Most studies of healthcare provision for patients with mental illness usually focus on psychological problems but often ignore physical disease. Jen-Huoy Tsay and colleagues at the National Yang Ming University, Taipei, Taiwan, R.O.C., have compared the outcomes of appendicitis sufferers, looking specifically at patients with and without mental illness, including schizophrenia and different major mental illnesses.
The team used Taiwanese National Health Insurance (NHI) hospital-discharge data and compared the likelihood of a ruptured appendix among almost 100,000 people aged 15 and over who were hospitalized for acute appendicitis in Taiwan during the period 1997-2001
Tsay and colleagues found that a ruptured appendix occurred in 46.7 percent of the schizophrenic patients, in 43.4 percent of the patients with other major mental disorders, and in 25.1 percent of the patients with no major mental diseases. More ruptured cases were found among males and older patients.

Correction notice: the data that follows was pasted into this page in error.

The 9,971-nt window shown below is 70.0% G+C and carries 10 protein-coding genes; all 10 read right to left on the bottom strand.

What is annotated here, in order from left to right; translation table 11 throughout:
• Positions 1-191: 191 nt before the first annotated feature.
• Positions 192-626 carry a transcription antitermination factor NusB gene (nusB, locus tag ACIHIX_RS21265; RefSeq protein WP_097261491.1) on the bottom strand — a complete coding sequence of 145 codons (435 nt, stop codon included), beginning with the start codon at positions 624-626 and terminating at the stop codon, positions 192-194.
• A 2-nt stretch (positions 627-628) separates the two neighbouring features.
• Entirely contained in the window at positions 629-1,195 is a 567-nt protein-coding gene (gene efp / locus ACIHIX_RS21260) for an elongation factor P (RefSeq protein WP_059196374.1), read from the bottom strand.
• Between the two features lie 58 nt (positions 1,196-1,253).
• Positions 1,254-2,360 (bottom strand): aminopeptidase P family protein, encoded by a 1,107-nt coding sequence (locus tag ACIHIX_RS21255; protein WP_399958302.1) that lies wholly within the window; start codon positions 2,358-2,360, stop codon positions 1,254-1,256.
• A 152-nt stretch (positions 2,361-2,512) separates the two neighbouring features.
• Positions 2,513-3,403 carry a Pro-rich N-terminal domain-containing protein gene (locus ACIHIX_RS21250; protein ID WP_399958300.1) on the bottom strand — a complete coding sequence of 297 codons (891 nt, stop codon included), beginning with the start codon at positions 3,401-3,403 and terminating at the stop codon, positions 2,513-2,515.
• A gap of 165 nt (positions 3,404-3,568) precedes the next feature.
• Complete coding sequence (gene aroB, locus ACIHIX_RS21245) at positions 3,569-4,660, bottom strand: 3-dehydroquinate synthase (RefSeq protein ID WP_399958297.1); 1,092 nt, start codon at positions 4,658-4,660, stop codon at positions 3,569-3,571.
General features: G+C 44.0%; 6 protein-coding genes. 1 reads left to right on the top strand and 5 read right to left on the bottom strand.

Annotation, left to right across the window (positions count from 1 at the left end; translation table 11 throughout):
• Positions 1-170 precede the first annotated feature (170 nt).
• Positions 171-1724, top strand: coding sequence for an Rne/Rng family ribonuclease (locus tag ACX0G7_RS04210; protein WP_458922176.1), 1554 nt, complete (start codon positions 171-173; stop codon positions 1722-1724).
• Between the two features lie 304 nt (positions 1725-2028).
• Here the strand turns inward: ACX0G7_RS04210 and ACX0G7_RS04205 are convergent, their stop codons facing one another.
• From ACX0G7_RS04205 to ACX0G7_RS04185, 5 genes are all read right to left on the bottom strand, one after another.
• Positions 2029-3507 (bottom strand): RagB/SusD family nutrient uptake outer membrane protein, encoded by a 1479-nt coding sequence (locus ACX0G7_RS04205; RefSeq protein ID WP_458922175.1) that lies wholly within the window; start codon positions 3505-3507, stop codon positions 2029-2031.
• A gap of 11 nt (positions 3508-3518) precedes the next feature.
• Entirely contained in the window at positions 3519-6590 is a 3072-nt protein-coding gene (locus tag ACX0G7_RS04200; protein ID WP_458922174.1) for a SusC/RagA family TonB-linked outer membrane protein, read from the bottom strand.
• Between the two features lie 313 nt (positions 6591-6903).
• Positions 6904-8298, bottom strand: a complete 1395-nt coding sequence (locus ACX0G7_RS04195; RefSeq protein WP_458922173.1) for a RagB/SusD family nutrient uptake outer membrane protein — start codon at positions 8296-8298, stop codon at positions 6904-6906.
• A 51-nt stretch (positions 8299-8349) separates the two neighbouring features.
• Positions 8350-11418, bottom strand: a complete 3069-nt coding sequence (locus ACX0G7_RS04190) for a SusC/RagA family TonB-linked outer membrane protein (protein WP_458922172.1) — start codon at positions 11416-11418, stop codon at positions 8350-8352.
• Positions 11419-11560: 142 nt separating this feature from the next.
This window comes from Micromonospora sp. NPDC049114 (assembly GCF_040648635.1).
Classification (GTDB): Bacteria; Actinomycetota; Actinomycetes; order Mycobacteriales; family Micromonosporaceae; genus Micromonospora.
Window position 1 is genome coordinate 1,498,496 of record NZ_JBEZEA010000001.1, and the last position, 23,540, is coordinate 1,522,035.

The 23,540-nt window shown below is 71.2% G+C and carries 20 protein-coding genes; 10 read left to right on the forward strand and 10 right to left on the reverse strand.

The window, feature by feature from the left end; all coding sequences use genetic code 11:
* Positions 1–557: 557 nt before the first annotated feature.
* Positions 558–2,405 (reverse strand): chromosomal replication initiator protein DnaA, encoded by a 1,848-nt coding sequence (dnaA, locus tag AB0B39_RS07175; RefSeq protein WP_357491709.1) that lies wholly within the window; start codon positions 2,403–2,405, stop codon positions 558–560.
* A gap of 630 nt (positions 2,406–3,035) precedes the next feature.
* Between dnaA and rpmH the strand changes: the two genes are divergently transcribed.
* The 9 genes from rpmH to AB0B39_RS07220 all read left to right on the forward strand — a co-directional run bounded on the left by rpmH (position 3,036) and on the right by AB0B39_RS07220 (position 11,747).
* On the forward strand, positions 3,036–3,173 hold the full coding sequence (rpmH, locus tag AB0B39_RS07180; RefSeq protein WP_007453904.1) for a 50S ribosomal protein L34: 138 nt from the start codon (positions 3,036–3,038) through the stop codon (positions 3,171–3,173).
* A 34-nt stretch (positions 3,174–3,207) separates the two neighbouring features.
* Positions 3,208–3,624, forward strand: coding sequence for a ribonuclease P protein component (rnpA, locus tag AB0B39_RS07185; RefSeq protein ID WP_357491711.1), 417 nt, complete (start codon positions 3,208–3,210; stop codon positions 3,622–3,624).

After adjusting for age, gender, ethnicity, socioeconomic background, and hospital characteristics, the team found that patients with schizophrenia were still almost three times as likely to suffer a ruptured appendix as the general population. The presence of affective psychoses or other major mental disorders did not, however, remain associated with a significantly increased risk of rupture.
The findings suggest that, even though the NHI program reduces financial barriers to care for people with mentally illness, schizophrenics are still at a disadvantage in obtaining timely treatment for physical problems.
Charlotte Webber | alfa
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